The Driving Study

Evaluating Assessment Tools And Driving Outcomes In Youth and Young Adults With Cerebral Palsy: A Pilot Study


What are we trying to find out?

We are trying to find out if commonly used screening assessments are sensitive and predictive of whether an individual will pass or fail their on-road driving test? We aim to determine if these assessments are equally sensitive and predictive of driving test outcomes between people with cerebral palsy and typically developing matched controls.

Who is participating in this study?

This study will include 3 groups of 16 to 25 year olds, who must be able to use a brake pedal with their foot.

  1. Youth with cerebral palsy who have successfully achieved licensure;
  2. Youth with cerebral palsy who have attempted but failed to achieve licensure;
  3. Typically developing youth who have successfully achieved licensure.

Why are we doing this research?

For many adolescents, licensure presents a means of increasing independence and is one of the first milestones in the transition toward adulthood for youth developing typically. However, for individuals with cerebral palsy (CP), reaching this milestone can be challenging. Individuals with CP in Alberta who would like to learn to drive, are required to inform the government and may be required to go through a functional assessment performed by an occupational therapist. Vehicle adaptations and specialized driving lessons may be required, and the costs associated with these may constitute a significant monetary investment without a guaranteed return. An individual may undergo a pre-driving assessment to determine fitness to drive. This includes a driving consult with physicians and occupational therapists who have access to a number of assessment tools. Usually these assessments occur when an individual who was once healthy seeks to return to driving after suffering a brain injury or disease that may have negatively affected their ability to drive. This is not the case for youth with CP as their medical condition is caused by damage to the brain in early development and they have no previous driving experience. In reviewing the literature, common driving assessment tools have not been validated for use with youth with CP. Further research is needed to determine whether these measures are useful in making inferences about driving outcomes for the CP population.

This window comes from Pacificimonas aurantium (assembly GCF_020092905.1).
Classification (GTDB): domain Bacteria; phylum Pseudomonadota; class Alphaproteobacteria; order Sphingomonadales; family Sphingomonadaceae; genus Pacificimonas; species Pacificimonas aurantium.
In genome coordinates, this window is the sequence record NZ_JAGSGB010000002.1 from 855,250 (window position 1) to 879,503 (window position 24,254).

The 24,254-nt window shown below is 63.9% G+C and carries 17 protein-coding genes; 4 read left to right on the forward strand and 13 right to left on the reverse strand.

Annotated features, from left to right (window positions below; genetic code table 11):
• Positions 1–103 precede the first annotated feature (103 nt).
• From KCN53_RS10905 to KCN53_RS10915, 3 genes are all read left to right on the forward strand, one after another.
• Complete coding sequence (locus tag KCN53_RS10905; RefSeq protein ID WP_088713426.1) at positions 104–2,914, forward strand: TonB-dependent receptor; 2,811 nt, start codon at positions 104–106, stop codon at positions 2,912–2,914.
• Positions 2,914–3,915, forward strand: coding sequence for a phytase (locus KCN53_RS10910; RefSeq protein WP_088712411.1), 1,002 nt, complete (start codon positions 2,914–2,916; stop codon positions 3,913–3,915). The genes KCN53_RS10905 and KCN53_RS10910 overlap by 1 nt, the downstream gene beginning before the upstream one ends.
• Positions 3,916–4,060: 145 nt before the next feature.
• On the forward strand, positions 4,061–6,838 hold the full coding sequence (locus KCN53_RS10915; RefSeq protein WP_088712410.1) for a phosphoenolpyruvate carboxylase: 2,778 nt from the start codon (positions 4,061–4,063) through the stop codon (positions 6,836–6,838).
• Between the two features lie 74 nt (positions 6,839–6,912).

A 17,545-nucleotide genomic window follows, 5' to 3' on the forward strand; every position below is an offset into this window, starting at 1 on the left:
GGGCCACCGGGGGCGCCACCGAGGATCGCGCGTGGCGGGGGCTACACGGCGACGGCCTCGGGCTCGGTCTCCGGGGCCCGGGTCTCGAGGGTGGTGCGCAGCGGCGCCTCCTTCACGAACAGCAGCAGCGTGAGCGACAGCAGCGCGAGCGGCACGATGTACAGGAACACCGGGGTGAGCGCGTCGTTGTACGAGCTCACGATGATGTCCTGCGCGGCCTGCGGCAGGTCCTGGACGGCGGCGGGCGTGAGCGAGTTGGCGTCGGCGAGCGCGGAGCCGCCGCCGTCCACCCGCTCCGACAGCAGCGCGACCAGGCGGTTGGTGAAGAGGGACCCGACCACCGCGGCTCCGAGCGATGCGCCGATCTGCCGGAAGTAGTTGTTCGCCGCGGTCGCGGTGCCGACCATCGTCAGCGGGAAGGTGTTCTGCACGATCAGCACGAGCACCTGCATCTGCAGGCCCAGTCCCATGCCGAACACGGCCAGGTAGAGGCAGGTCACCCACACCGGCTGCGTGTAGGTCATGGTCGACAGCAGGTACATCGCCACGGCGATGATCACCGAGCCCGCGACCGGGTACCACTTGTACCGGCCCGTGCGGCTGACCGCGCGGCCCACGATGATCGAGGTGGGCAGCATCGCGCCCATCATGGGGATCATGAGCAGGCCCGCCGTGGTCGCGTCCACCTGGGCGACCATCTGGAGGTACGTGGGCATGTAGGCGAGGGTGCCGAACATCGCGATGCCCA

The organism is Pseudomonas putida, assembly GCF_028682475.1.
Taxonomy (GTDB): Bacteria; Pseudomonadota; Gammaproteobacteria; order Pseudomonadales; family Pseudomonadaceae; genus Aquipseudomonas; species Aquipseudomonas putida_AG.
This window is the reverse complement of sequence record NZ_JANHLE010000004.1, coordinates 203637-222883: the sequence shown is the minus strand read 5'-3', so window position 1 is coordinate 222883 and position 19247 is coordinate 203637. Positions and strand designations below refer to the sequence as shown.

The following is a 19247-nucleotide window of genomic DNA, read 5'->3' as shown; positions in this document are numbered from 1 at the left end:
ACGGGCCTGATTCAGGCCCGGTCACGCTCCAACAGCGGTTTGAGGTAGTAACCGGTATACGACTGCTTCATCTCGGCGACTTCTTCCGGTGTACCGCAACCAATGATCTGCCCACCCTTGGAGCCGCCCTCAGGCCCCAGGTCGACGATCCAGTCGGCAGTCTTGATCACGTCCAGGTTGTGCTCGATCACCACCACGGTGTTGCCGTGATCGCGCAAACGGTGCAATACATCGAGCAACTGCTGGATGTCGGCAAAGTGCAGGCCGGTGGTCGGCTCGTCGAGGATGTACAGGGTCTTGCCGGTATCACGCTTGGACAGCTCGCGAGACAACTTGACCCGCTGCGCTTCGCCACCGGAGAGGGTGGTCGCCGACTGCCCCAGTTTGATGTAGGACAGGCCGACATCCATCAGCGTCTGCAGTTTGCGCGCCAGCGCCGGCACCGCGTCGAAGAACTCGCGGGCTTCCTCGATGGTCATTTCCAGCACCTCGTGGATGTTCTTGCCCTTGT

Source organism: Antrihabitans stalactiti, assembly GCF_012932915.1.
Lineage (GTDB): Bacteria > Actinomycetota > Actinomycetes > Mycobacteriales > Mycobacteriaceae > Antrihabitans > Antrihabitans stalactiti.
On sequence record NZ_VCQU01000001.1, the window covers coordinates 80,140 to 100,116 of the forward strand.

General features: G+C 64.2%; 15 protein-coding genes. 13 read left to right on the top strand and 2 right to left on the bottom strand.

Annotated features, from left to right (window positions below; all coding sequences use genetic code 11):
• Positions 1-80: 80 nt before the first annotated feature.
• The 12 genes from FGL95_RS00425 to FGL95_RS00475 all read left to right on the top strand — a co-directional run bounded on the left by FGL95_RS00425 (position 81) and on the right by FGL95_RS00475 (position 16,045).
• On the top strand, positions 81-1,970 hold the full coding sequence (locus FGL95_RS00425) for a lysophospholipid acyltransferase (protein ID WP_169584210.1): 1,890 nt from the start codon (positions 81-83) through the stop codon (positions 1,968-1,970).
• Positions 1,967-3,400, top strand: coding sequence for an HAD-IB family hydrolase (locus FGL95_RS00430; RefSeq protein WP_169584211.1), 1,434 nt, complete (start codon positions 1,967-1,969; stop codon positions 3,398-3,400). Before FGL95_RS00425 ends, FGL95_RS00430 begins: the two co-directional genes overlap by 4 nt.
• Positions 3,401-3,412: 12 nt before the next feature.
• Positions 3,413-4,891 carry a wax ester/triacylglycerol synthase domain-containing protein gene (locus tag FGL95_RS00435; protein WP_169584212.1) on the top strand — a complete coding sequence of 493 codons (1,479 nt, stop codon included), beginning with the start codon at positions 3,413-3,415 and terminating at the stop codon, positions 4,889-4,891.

What do participates have to do?

Research will be conducted at the Alberta Children’s Hospital with the KINARM for one 3-hour assessment.

Participants will be asked to complete 4 surveys (Pre-session Questions, Driving History Questionnaire, Handedness Questionnaire, Post-session Questions). Participants will complete a clinical assessment including common cognitive tests to measure your verbal ability, spatial skills, visual scanning and processing speed, attention, and cognitive flexibility. Participants will complete a robotic assessment to evaluate visual scanning, processing speed, attention, and dual tasking. Additionally, participants will be asked to perform a braking task, which requires them to brake, as they would in a car, in response to objects that appear on the screen.

Study Partners

Vi Riddell

Vi Riddell Pediatric Rehabilitation Research Program

Alberta Innovates

Alberta Innovates

Website

ACHRI

Alberta Children's Hospital Research Institute

Website

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